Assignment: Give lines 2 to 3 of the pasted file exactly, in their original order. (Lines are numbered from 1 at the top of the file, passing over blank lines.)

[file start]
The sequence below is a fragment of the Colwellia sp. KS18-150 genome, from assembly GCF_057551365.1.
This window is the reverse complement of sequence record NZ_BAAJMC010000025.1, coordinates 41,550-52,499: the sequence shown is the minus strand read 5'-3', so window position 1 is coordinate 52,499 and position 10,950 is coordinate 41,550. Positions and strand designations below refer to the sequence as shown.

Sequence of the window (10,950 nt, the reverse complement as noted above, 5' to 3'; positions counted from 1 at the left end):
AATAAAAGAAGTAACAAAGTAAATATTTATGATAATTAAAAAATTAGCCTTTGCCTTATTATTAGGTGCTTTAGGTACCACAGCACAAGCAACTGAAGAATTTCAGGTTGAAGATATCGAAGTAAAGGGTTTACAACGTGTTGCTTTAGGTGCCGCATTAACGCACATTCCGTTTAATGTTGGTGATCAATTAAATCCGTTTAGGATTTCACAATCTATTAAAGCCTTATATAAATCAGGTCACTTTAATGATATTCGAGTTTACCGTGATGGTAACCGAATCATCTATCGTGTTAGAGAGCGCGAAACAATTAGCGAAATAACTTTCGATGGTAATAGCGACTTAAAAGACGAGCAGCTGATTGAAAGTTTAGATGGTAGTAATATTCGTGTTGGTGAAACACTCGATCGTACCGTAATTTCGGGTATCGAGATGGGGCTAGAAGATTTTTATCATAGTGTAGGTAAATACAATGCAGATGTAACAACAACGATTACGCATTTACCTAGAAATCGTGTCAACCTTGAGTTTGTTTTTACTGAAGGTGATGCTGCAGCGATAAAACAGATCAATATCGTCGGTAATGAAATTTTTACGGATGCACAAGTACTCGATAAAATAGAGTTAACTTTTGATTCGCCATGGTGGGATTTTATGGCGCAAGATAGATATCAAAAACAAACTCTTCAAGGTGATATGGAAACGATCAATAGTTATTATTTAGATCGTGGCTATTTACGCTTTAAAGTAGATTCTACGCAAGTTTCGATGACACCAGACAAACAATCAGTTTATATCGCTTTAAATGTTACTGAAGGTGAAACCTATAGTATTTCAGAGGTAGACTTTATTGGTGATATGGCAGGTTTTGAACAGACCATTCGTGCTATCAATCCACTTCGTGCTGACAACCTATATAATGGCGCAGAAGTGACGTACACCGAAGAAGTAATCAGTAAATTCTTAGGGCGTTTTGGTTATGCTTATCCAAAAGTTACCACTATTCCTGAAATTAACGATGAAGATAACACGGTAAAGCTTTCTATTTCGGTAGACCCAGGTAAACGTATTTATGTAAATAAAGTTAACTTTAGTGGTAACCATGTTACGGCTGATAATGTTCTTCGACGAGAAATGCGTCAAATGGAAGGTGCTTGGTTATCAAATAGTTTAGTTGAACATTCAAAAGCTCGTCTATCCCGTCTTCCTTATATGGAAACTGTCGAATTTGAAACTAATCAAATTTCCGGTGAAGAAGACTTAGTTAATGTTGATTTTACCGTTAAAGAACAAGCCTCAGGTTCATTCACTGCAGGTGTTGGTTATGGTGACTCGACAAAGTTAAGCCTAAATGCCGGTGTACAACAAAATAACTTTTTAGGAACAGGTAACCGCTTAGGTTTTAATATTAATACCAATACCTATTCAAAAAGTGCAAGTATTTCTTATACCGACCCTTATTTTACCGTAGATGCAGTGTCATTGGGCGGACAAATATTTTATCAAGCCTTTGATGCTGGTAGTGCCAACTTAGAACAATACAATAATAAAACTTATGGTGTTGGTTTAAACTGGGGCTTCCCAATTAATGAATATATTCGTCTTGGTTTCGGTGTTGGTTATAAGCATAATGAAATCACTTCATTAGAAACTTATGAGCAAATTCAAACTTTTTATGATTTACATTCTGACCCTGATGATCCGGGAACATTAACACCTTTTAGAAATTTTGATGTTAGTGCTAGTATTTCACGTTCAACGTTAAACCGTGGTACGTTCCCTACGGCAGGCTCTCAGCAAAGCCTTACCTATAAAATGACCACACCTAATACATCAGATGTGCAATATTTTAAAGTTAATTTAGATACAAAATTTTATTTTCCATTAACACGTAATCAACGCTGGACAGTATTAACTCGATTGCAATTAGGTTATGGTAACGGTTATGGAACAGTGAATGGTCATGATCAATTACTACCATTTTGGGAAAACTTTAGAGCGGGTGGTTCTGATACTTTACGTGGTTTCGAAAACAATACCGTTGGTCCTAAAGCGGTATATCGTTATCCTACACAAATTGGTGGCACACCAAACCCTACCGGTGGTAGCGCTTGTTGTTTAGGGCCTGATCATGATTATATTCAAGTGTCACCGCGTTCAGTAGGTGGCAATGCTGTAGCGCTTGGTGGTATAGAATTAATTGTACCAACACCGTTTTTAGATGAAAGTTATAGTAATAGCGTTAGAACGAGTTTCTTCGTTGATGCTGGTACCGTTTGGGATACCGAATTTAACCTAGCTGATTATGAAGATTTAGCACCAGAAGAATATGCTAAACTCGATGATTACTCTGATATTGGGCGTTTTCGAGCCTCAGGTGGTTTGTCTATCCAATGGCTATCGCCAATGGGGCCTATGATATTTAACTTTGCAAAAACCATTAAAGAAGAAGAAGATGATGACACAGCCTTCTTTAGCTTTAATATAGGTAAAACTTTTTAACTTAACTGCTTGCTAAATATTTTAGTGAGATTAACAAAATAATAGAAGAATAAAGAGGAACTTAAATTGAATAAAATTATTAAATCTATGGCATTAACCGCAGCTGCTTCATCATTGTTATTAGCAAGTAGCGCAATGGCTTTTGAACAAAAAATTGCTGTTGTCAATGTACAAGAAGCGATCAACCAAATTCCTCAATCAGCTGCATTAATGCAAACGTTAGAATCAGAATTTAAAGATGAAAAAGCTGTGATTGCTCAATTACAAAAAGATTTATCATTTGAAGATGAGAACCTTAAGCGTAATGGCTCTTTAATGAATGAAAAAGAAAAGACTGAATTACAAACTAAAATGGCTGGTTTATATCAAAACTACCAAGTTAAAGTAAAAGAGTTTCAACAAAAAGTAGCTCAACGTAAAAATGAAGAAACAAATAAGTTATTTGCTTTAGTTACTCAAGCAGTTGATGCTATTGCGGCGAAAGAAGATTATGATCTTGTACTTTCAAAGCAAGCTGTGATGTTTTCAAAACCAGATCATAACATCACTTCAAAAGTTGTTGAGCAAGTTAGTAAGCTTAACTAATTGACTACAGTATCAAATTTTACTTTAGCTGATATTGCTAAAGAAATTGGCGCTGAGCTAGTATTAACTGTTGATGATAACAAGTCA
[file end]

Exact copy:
This window is the reverse complement of sequence record NZ_BAAJMC010000025.1, coordinates 41,550-52,499: the sequence shown is the minus strand read 5'-3', so window position 1 is coordinate 52,499 and position 10,950 is coordinate 41,550. Positions and strand designations below refer to the sequence as shown.

Sequence of the window (10,950 nt, the reverse complement as noted above, 5' to 3'; positions counted from 1 at the left end):